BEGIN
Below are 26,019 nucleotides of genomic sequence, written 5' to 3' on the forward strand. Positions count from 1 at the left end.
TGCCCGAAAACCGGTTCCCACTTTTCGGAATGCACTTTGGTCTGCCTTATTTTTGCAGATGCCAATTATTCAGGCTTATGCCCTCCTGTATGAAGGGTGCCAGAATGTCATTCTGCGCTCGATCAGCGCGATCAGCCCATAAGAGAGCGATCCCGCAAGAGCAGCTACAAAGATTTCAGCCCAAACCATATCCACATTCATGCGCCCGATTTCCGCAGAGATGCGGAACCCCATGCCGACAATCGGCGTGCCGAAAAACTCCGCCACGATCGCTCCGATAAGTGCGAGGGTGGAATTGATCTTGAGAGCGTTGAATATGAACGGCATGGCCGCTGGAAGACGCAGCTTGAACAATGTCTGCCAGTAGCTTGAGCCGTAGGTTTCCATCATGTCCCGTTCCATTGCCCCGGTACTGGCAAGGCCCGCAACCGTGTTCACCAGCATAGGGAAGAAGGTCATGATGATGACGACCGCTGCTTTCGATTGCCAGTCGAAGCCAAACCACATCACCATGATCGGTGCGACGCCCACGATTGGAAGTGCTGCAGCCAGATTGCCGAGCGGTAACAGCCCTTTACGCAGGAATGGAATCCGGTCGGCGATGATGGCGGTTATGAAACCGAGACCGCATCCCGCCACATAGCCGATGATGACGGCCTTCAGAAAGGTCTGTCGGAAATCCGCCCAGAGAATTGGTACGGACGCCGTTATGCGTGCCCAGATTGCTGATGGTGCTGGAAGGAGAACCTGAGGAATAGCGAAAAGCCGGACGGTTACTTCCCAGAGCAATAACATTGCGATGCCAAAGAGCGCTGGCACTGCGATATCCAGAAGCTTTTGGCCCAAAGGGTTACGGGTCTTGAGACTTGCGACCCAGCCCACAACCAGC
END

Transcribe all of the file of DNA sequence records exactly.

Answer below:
Below are 26,019 nucleotides of genomic sequence, written 5' to 3' on the forward strand. Positions count from 1 at the left end.
TGCCCGAAAACCGGTTCCCACTTTTCGGAATGCACTTTGGTCTGCCTTATTTTTGCAGATGCCAATTATTCAGGCTTATGCCCTCCTGTATGAAGGGTGCCAGAATGTCATTCTGCGCTCGATCAGCGCGATCAGCCCATAAGAGAGCGATCCCGCAAGAGCAGCTACAAAGATTTCAGCCCAAACCATATCCACATTCATGCGCCCGATTTCCGCAGAGATGCGGAACCCCATGCCGACAATCGGCGTGCCGAAAAACTCCGCCACGATCGCTCCGATAAGTGCGAGGGTGGAATTGATCTTGAGAGCGTTGAATATGAACGGCATGGCCGCTGGAAGACGCAGCTTGAACAATGTCTGCCAGTAGCTTGAGCCGTAGGTTTCCATCATGTCCCGTTCCATTGCCCCGGTACTGGCAAGGCCCGCAACCGTGTTCACCAGCATAGGGAAGAAGGTCATGATGATGACGACCGCTGCTTTCGATTGCCAGTCGAAGCCAAACCACATCACCATGATCGGTGCGACGCCCACGATTGGAAGTGCTGCAGCCAGATTGCCGAGCGGTAACAGCCCTTTACGCAGGAATGGAATCCGGTCGGCGATGATGGCGGTTATGAAACCGAGACCGCATCCCGCCACATAGCCGATGATGACGGCCTTCAGAAAGGTCTGTCGGAAATCCGCCCAGAGAATTGGTACGGACGCCGTTATGCGTGCCCAGATTGCTGATGGTGCTGGAAGGAGAACCTGAGGAATAGCGAAAAGCCGGACGGTTACTTCCCAGAGCAATAACATTGCGATGCCAAAGAGCGCTGGCACTGCGATATCCAGAAGCTTTTGGCCCAAAGGGTTACGGGTCTTGAGACTTGCGACCCAGCCCACAACCAGC